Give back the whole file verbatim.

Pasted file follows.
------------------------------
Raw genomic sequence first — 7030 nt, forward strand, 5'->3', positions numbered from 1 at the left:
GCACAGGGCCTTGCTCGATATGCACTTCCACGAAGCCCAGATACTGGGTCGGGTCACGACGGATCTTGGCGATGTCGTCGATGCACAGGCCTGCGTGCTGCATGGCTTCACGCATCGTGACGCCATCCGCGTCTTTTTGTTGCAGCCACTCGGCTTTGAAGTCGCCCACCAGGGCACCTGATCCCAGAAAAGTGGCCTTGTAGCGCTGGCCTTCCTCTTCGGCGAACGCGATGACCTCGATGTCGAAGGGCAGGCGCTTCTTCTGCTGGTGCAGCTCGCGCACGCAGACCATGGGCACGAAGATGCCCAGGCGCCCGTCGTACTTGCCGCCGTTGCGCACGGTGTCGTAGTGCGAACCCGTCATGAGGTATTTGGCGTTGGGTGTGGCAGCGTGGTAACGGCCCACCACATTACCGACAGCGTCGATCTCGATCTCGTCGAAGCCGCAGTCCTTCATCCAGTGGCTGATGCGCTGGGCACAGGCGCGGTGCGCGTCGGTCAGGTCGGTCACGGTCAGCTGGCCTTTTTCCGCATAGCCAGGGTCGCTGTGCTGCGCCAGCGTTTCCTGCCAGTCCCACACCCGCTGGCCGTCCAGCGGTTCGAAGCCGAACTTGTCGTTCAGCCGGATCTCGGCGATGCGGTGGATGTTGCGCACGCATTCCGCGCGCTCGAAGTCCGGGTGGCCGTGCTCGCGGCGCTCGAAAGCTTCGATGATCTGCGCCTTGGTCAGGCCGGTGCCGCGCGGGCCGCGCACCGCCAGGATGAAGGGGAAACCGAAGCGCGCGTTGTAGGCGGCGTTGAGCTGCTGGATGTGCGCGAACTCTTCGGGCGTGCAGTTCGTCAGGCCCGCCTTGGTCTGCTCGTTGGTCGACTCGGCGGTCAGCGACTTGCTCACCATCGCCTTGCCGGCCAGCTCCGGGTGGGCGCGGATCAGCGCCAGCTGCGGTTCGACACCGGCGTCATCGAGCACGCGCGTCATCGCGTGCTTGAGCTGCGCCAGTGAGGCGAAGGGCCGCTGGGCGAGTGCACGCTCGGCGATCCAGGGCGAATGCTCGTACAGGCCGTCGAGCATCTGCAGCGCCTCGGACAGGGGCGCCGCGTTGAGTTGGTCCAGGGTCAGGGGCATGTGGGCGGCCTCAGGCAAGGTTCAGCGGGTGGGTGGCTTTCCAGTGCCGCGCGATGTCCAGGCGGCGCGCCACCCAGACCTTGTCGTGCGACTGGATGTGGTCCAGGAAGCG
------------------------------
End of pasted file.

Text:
Raw genomic sequence first — 7030 nt, forward strand, 5'->3', positions numbered from 1 at the left:
GCACAGGGCCTTGCTCGATATGCACTTCCACGAAGCCCAGATACTGGGTCGGGTCACGACGGATCTTGGCGATGTCGTCGATGCACAGGCCTGCGTGCTGCATGGCTTCACGCATCGTGACGCCATCCGCGTCTTTTTGTTGCAGCCACTCGGCTTTGAAGTCGCCCACCAGGGCACCTGATCCCAGAAAAGTGGCCTTGTAGCGCTGGCCTTCCTCTTCGGCGAACGCGATGACCTCGATGTCGAAGGGCAGGCGCTTCTTCTGCTGGTGCAGCTCGCGCACGCAGACCATGGGCACGAAGATGCCCAGGCGCCCGTCGTACTTGCCGCCGTTGCGCACGGTGTCGTAGTGCGAACCCGTCATGAGGTATTTGGCGTTGGGTGTGGCAGCGTGGTAACGGCCCACCACATTACCGACAGCGTCGATCTCGATCTCGTCGAAGCCGCAGTCCTTCATCCAGTGGCTGATGCGCTGGGCACAGGCGCGGTGCGCGTCGGTCAGGTCGGTCACGGTCAGCTGGCCTTTTTCCGCATAGCCAGGGTCGCTGTGCTGCGCCAGCGTTTCCTGCCAGTCCCACACCCGCTGGCCGTCCAGCGGTTCGAAGCCGAACTTGTCGTTCAGCCGGATCTCGGCGATGCGGTGGATGTTGCGCACGCATTCCGCGCGCTCGAAGTCCGGGTGGCCGTGCTCGCGGCGCTCGAAAGCTTCGATGATCTGCGCCTTGGTCAGGCCGGTGCCGCGCGGGCCGCGCACCGCCAGGATGAAGGGGAAACCGAAGCGCGCGTTGTAGGCGGCGTTGAGCTGCTGGATGTGCGCGAACTCTTCGGGCGTGCAGTTCGTCAGGCCCGCCTTGGTCTGCTCGTTGGTCGACTCGGCGGTCAGCGACTTGCTCACCATCGCCTTGCCGGCCAGCTCCGGGTGGGCGCGGATCAGCGCCAGCTGCGGTTCGACACCGGCGTCATCGAGCACGCGCGTCATCGCGTGCTTGAGCTGCGCCAGTGAGGCGAAGGGCCGCTGGGCGAGTGCACGCTCGGCGATCCAGGGCGAATGCTCGTACAGGCCGTCGAGCATCTGCAGCGCCTCGGACAGGGGCGCCGCGTTGAGTTGGTCCAGGGTCAGGGGCATGTGGGCGGCCTCAGGCAAGGTTCAGCGGGTGGGTGGCTTTCCAGTGCCGCGCGATGTCCAGGCGGCGCGCCACCCAGACCTTGTCGTGCGACTGGATGTGGTCCAGGAAGCG